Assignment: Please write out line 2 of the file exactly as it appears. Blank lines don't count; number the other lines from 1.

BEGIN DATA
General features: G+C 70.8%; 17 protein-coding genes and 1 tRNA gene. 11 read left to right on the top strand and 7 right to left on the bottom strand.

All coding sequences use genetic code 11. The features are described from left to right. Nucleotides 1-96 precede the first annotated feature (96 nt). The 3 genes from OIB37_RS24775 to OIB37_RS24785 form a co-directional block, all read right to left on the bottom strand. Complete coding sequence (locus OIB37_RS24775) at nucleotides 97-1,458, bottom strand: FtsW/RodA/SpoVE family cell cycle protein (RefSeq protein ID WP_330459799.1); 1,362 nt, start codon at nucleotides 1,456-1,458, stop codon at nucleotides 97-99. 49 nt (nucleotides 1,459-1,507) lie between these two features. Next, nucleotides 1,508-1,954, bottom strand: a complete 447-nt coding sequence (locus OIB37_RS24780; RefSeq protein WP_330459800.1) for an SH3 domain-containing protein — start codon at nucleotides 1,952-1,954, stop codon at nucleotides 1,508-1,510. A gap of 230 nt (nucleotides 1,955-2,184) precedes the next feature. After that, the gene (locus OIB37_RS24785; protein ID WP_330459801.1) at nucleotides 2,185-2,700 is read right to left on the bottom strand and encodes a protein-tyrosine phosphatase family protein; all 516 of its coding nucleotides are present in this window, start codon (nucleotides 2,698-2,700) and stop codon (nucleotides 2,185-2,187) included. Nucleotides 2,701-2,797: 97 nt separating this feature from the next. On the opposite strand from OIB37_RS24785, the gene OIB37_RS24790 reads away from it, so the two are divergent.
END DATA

All coding sequences use genetic code 11. The features are described from left to right. Nucleotides 1-96 precede the first annotated feature (96 nt). The 3 genes from OIB37_RS24775 to OIB37_RS24785 form a co-directional block, all read right to left on the bottom strand. Complete coding sequence (locus OIB37_RS24775) at nucleotides 97-1,458, bottom strand: FtsW/RodA/SpoVE family cell cycle protein (RefSeq protein ID WP_330459799.1); 1,362 nt, start codon at nucleotides 1,456-1,458, stop codon at nucleotides 97-99. 49 nt (nucleotides 1,459-1,507) lie between these two features. Next, nucleotides 1,508-1,954, bottom strand: a complete 447-nt coding sequence (locus OIB37_RS24780; RefSeq protein WP_330459800.1) for an SH3 domain-containing protein — start codon at nucleotides 1,952-1,954, stop codon at nucleotides 1,508-1,510. A gap of 230 nt (nucleotides 1,955-2,184) precedes the next feature. After that, the gene (locus OIB37_RS24785; protein ID WP_330459801.1) at nucleotides 2,185-2,700 is read right to left on the bottom strand and encodes a protein-tyrosine phosphatase family protein; all 516 of its coding nucleotides are present in this window, start codon (nucleotides 2,698-2,700) and stop codon (nucleotides 2,185-2,187) included. Nucleotides 2,701-2,797: 97 nt separating this feature from the next. On the opposite strand from OIB37_RS24785, the gene OIB37_RS24790 reads away from it, so the two are divergent.